Nonverbal Communication in Infant Research and Adult Psychotherapy
About this course
This conference, organised by Anna Freud National Centre for Children and Families in collaboration with Child Attachment and Psychological Therapies Research (ChAPTRe), examines how the multimodal microanalytic approach to capturing the rich complexity of the infant-caregiver interaction, as developed by Stern, Beebe and others, can be used for research as well as applied to the therapeutic process itself – with infants, children, and adults.
Morning: Research: Mother and Infant Urgent Engagement at Four Months in the Wake of Trauma and Loss: 9/11 Pregnant Widows.
Children are highly vulnerable to parental trauma, yet they are often forgotten in a disaster. We documented extensive effects of the 9/11 trauma on mothers who were pregnant and widowed on September 11, 2001 and their infants at 4-6 months. The findings suggest intense maternal and infant efforts at engagement. We documented greater efforts at visual engagement and re-engagement in 9/11 dyads, and heightened responsivity to the other’s gaze. The facial affect range was muted in both 9/11 mothers and their infants. Both partners had difficulty tolerating moments of being visually separate, and moments of negative affect. This vigilant, hyper-contingent, high arousal engagement is one central mode of transmission of the trauma to the infants. Infant visual vigilance to moments of maternal negative faces suggests a second central mode of transmission. Although psychoanalytic theory assumes, and clinical case studies illustrate, devastating effects of trauma in infancy, this work constitutes a rare empirical documentation of the details of the effects of one such catastrophic trauma on mother-infant communication in infancy. The findings have direct relevance for clinical intervention.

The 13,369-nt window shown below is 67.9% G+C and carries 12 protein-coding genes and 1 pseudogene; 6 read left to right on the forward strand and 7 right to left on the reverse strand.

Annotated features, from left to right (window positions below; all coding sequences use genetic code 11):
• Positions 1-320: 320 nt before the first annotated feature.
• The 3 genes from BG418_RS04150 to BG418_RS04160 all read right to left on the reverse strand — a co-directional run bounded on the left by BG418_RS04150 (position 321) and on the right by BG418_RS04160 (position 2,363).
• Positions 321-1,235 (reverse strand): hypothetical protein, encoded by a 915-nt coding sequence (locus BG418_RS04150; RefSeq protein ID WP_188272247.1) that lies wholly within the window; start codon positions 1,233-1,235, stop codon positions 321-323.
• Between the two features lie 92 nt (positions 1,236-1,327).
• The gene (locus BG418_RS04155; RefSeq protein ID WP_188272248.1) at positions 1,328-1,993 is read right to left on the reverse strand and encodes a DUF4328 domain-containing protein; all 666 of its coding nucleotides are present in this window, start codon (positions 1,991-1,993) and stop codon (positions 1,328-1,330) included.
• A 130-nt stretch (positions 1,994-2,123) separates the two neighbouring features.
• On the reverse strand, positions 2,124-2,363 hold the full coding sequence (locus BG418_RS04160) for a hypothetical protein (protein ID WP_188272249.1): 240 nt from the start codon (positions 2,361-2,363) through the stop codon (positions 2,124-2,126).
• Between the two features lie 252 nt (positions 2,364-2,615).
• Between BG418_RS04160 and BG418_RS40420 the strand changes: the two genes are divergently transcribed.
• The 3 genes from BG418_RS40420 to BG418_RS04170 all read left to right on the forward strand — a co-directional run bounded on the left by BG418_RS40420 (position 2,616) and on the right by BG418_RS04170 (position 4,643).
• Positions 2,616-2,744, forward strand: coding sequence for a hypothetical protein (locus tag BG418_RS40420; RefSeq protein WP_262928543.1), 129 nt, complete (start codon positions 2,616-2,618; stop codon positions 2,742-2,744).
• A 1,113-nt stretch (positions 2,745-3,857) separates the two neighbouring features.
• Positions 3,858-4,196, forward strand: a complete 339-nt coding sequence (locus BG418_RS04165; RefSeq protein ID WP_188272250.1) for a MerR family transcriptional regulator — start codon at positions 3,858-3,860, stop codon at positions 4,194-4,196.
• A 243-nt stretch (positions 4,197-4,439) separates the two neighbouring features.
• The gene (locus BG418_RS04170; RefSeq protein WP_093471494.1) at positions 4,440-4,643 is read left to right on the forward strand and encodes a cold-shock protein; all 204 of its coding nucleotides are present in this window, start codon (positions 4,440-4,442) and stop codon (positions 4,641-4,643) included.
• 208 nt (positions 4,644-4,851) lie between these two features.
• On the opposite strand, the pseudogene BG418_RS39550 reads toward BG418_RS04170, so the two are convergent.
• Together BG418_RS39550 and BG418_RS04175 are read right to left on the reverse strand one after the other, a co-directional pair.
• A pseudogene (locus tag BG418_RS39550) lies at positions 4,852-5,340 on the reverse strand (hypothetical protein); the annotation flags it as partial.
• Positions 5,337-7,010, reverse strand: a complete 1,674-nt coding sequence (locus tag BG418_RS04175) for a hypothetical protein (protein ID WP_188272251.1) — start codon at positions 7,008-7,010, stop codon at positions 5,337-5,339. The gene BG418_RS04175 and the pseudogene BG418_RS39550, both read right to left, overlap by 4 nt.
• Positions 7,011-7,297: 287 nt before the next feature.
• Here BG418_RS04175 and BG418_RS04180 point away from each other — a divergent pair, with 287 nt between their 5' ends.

Afternoon: Adult Psychotherapy for a Traumatized Patient.
Psychoanalysis must concern itself with the face, particularly with respect to the early disorders of the self, because of the central importance of the face of the other in the formation of self-feeling. In the afternoon session, Dr. Beebe will present an adult treatment case. After many years of treatment, the chief therapist and the patient engaged Dr Beebe as a concurrent bimonthly therapist. The face of Dr. Beebe, but not the face of the patient, is videotaped during psychotherapy sessions. Patient and therapist then together review segments of the videotaped sessions, collaboratively observing and thinking together, translating back and forth between the dyadic verbal narrative and the therapist’s nonverbal action dialogue, particularly the therapist’s facial expressions, but also hand and head movements. They observe Dr. Beebe responding to the patient in many different moods and moments. The structure of this treatment provides a rich forum for reflective functioning for both partners. The case illustrates how the introduction of a rarely used modality in adult work, video feedback, helped to catalyze a deepening psychoanalytic psychotherapy process. Dr. Beebe will show recent sessions which capture recent progress in the case which has now been ongoing for the past decade.
Who is this conference suitable for?
The conference is suitable for clinicians, practitioners, researchers and academics with an interest in how relationships are constituted and where they may lead from infancy to adulthood.
We are also running a workshop on The Microanalytic Approach and its Application to Clinical Process in Psychoanalytic Psychotherapy with Infants and their Parents (PPIP) on Friday, 3rd May 2019. You can book a combined place on the conference and workshop at a reduced £359 fee (discount of £40).